When to see a doctor about chest tightness

Fortunately, the majority of cases of chest tightness will either settle by themselves or with the help of treatment from your doctor or pharmacist.

However, always go to your emergency department or call an ambulance if you have sudden chest pain or tightness that:

  • spreads to the arms, jaw, neck or back
  • lasts more than 15 minutes
  • makes you feel sweaty or sick
  • is accompanied by sudden or worsening shortness of breath
  • causes your chest to feel heavy
  • is severe
  • is associated with vomiting blood or dark vomit that looks like ground coffee
  • causes you to cough up a lot of blood
  • makes it hard for you to catch your breath
  • suggests asthma symptoms are not responding to your regular treatment
  • makes you dizzy or faint
  • is accompanied by swelling, pain or redness in your legs
  • is accompanied by signs of sepsis

You should also seek immediate medical attention if you have diabetes and experience chest pain or tightness.

Other symptoms that should always be assessed as a matter of urgency include:

  • coughing up blood
  • chest tightness with a fever
  • persistent vomiting
  • difficulty in swallowing food or drink (dysphagia)
  • unintentional weight loss
  • a feeling of fullness or a mass in your tummy
  • new, persistent and unexplained pain or discomfort in the upper part of your stomach (indigestion or dyspepsia), especially if you’re aged over 55

Always speak to your doctor if you have chest tightness or pain that causes you concern. That includes pain that comes and goes away quickly, or discomfort that appears to have no other symptoms linked to it.

Treatment for chest tightness

The treatment for chest tightness depends on what’s causing it. Your doctor will take a detailed history and examine you. Depending on their initial findings, they may recommend blood tests, an electrocardiogram (ECG) or a chest X-ray.

Anxiety

Anxiety treatments aim to help reduce symptoms, including chest tightness, to a level where anxiety no longer affects your quality of life. This can be achieved through both non-medication treatments and medication. Examples of non-medication – or psychological – treatments for anxiety include counselling, anxiety management courses and cognitive behavioural therapy (CBT). Depending on your individual situation, your doctor may also prescribe a medication-based treatment to try alongside psychological therapies. Avoiding recreational drugs and alcohol is usually also advised as these can worsen anxiety.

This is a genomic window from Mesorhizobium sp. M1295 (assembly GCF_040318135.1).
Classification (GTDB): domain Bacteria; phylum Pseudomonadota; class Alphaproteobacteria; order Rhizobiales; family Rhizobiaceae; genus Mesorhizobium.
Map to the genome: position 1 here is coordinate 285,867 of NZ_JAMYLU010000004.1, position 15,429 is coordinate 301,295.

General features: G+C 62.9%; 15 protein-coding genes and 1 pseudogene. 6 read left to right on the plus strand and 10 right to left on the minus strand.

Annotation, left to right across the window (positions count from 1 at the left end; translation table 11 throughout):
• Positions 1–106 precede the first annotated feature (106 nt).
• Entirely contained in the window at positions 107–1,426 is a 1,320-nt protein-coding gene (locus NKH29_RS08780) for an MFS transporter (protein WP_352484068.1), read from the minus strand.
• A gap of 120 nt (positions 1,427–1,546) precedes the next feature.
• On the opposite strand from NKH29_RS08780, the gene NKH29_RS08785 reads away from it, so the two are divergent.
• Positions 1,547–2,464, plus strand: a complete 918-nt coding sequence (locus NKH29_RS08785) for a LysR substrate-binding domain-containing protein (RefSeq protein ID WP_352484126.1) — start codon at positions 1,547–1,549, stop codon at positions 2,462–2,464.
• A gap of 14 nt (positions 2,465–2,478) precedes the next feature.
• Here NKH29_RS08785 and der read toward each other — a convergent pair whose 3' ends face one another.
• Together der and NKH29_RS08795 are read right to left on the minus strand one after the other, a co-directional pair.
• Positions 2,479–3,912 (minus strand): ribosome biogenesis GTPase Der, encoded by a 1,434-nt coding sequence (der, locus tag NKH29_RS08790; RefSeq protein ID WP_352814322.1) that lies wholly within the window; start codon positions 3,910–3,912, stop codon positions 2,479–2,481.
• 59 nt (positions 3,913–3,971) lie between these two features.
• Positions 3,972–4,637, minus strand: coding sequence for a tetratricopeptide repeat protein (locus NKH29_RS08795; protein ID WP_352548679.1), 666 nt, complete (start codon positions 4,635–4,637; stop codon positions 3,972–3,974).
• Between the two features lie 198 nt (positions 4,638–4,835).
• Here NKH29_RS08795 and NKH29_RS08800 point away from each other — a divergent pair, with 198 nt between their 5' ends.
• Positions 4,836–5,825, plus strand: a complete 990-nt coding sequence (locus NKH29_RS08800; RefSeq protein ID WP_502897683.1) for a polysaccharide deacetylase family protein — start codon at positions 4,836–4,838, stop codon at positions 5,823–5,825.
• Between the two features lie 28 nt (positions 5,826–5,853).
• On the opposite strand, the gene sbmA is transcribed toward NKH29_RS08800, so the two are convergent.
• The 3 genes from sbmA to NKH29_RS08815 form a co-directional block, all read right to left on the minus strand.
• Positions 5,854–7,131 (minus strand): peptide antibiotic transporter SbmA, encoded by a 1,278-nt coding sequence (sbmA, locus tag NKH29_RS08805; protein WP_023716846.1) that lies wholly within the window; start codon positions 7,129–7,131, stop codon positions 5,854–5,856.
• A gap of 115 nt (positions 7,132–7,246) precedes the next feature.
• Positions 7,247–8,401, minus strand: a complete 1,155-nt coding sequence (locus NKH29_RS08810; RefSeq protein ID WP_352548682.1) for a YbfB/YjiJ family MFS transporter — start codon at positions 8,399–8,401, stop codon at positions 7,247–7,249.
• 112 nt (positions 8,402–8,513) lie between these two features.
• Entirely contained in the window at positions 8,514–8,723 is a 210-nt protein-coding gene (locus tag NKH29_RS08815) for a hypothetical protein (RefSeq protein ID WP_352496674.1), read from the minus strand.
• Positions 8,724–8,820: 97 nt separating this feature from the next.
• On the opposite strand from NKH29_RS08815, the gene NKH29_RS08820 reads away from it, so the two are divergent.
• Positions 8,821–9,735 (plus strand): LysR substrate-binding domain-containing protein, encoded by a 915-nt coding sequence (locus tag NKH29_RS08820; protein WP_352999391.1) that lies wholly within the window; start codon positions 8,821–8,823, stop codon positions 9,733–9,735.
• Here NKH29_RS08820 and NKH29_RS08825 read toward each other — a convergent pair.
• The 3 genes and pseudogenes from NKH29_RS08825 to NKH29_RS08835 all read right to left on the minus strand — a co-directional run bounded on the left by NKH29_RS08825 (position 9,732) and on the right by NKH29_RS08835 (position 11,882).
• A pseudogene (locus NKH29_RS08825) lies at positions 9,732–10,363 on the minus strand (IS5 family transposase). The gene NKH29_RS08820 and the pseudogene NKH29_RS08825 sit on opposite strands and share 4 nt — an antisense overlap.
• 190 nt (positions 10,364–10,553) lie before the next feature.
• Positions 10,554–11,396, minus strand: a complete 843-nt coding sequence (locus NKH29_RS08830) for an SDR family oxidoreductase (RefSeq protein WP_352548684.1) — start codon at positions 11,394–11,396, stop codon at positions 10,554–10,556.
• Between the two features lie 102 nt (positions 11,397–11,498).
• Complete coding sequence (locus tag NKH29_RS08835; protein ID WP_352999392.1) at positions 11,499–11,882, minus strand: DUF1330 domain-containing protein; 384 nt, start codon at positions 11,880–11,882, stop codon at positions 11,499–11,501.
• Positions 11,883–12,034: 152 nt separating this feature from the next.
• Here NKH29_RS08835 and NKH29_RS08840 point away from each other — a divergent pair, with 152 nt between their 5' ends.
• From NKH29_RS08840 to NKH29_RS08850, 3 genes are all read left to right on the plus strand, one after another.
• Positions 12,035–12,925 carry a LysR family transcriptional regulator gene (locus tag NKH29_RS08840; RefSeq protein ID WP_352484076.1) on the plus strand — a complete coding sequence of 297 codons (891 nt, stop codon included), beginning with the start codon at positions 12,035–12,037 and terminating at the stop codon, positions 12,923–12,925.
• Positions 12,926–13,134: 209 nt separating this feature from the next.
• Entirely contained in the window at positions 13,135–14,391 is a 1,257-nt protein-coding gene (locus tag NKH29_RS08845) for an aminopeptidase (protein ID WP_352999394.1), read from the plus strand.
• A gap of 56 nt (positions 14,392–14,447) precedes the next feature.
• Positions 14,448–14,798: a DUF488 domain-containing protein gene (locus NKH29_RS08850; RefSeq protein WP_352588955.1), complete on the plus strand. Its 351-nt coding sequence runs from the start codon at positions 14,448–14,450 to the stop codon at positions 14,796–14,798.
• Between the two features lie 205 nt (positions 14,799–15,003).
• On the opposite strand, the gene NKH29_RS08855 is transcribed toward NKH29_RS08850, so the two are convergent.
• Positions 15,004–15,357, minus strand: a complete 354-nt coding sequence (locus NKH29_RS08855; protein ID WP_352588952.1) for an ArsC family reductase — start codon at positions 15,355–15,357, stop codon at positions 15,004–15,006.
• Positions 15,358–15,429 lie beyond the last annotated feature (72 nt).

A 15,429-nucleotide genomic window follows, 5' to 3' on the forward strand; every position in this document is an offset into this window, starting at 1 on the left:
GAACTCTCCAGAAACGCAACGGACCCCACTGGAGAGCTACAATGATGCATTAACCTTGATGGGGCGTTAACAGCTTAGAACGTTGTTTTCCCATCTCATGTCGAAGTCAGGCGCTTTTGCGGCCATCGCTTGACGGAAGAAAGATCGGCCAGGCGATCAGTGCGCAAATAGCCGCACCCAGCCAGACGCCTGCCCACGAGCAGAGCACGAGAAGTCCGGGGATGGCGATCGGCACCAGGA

Acid reflux

You can usually take a simple antacid tablet or liquid from the pharmacy to help manage occasional acid reflux. Your doctor may be able to prescribe medication that reduces or blocks acid production in the stomach. Options include proton pump inhibitors or histamine receptor blockers to help with more persistent acid reflux that causes chest tightness. Lifestyle tips include losing weight, stopping smoking and avoiding any foods or drinks – such as caffeine and spicy foods – that may make reflux worse.

Angina

Angina treatment aims to prevent symptoms like chest pain and tightness, but to also quickly ease them if they do occur. Another aim is to reduce heart attack risk.

Lifestyle treatments include:

  • stopping smoking
  • maintaining a healthy weight
  • keeping your cholesterol under control, eating a healthy diet, controlling your blood pressure and taking regular exercise

Medications include:

  • nitrates, which work by relaxing your blood vessels to let more blood pass through them. This lowers your blood pressure and helps relieves heart pain
  • aspirin – a type of medicine that can help reduce the risk of a heart attack and angina by thinning your blood and preventing clotting
  • statins, which help to reduce cholesterol in your blood, making a heart attack and angina less likely
  • beta-blockers, which block the effects of a particular hormone in the body. This slows down your heartbeat and improves blood flow, helping to prevent angina